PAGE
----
Special Singles Match
Psicosis Vs Rey Misterio Jr
This a non-tournament match featuring two guys who were tearing it up both in Mexico and ECW at the time. Around this time Psi Vs Rey was the match that everyone wanted to book, because they had incredible chemistry and were doing stuff that blew a lot of other people out of the water. Probably the biggest reason this feud worked so well was because Rey’s size meant that the lanky Psi could work the matches as an overbearing bully, which is not something he’d be able to do with most other people, so it gave the matches a cool dynamic.
Both of these guys are over pretty much from the off, as they do a fast paced Lucha style, full of counters and athleticism and the crowd is into it. Rey rana’s Psi to the floor in the early going and follows with a cool looking dive that gets an impressed “Oooowaaaa” from the crowd. They end up fighting on the apron, which sees Rey kick Psi to the floor before following with an incredible diving rana from the top rope down to the floor. Ultimo Dragon is out in Rey’s corner for this and he clasps his arm around Rey following that not unlike Krusty when he realises Bart has got “I didn’t do it” over.
More dives follow from both men, each one being more impressive than the next, with Psi getting a running suicide diving head butt and Rey getting a springboard forward rolling flipping senton. For Rey’s next trick, he gets a big Asai moonsault from the top rope all the way down to the floor, with Psi only just managing to catch him before they go through a nearby table. Psi replies with a beautiful guillotine leg drop from the top rope back inside, that makes me wonder how he didn’t break his arse, but Rey manages to kick out at two.
Psi misses a Sky Twister Press and that allows Rey to set him up top for an incredible rana where he runs and leaps off the ropes first. A standing rana follows and that’s enough for the three count.
WINNER: REY MISTERIO JR
This is one of the best sub ten minute matches I’ve ever seen, as they just went all out to show the crowd what they could do and what resulted was a breath-taking display of big moves that had the crowd going nuts.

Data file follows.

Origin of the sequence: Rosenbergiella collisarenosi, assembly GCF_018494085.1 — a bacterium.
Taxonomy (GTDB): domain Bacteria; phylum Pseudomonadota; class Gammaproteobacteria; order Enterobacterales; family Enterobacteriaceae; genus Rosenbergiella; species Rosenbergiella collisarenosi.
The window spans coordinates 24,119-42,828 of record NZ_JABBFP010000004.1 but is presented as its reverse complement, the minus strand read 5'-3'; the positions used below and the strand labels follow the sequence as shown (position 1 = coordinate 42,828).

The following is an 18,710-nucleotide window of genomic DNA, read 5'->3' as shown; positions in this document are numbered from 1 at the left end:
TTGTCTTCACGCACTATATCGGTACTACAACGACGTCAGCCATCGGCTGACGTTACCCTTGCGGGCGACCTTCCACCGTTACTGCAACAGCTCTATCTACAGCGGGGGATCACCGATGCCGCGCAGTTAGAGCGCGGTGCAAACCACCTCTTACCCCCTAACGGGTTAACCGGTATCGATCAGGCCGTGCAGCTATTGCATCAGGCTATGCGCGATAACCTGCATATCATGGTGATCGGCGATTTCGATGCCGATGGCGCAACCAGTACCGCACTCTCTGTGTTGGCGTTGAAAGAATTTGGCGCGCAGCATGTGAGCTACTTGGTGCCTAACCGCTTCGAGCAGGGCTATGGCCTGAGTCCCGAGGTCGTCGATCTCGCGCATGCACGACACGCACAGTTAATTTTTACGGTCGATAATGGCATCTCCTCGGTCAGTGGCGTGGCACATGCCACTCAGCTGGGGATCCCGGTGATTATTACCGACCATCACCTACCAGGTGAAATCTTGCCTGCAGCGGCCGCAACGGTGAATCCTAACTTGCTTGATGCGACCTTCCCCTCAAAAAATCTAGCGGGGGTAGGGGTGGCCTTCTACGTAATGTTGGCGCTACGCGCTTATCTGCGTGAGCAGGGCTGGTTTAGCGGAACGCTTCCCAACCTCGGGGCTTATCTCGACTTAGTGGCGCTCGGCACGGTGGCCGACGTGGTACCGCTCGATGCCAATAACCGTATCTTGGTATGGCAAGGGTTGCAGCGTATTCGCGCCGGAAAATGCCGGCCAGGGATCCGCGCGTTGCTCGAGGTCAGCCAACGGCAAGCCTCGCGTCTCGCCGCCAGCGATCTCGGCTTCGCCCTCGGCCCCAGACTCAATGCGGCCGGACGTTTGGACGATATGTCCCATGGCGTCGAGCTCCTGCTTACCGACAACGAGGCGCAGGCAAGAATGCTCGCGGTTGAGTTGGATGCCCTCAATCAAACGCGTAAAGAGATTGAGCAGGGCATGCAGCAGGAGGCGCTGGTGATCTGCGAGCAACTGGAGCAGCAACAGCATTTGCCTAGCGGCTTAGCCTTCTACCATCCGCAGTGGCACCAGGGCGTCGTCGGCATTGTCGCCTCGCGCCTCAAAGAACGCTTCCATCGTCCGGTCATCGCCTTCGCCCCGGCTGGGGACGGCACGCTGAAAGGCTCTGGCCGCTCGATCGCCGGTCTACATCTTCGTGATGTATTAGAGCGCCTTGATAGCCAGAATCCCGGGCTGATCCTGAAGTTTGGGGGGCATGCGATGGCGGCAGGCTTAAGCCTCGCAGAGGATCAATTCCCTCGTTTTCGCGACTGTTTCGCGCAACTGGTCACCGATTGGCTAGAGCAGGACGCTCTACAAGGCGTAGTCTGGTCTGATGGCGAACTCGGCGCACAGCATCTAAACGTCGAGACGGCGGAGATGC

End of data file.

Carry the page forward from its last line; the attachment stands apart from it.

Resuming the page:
Both men shake hands following that one, happy that they impressed yet another company’s fans with their high flying expertise.
Super J Cup Final
Jushin Liger (New Japan) Vs Gedo (WAR)
Gedo has switched to a bright puke yellow jumpsuit for this one. Well, it is a special occasion after-all! We actually get a handshake to start, as both men would appear to have their share of fans in the crowd. Liger works the arm to start, even busting out a Kimura of all things, but Gedo refuses to tap out. I’ve just noticed that the referee for this one is a much younger Red Shoes Uno. I guess he was a WAR guy before ending up in New Japan? He’d probably go on to ref his fair share of Liger Vs Gedo matches.
Liger’s arm work is vicious and looks great, but it will only truly mean something if Gedo continuously sells it throughout the bout. He basically has to at this stage, this has been going on for nearly five minutes and it’s been utterly gruesome (In a good way). Liger actually goes to a crossface chicken wing at one stage, but Gedo is able to fight his way to the ropes. This is a masterclass in how to make someone look sympathetic, as Liger has been just mercilessly targeting the appendage and Gedo has been selling it big time.
Liger procures the chicken wing once again, but Gedo manages to mule kick his way out of it this time and forearms Liger with his good arm to send him out of the ring before following with an Asai moonsault. Power bomb follows in the ring, as does a diving head butt, but Luger kicks out at two. Gedo has now sadly basically ignored all of the arm work, which is a massive shame, and goes to the double under hook submission move he used to beat Motegi. This would be a great opportunity for the arm to give out and Liger to be able to wriggle free, but sadly the arm work has essentially been forgotten now, so Liger drags himself to the ropes instead.
Liger sets Gedo up in the Shattered Dreams position, but gets a rolling kick to the face instead in a cool looking spot before sending Gedo outside and going for a dive. Gedo catches him with a dropkick on the way down however, and both men are out on the floor. Liger goes back to the arm back inside with an arm breaker, but a double clothesline sees leads to a double down. That arm breaker would have meant more if Gedo’s arm hadn’t magically just gotten better for the past few minutes.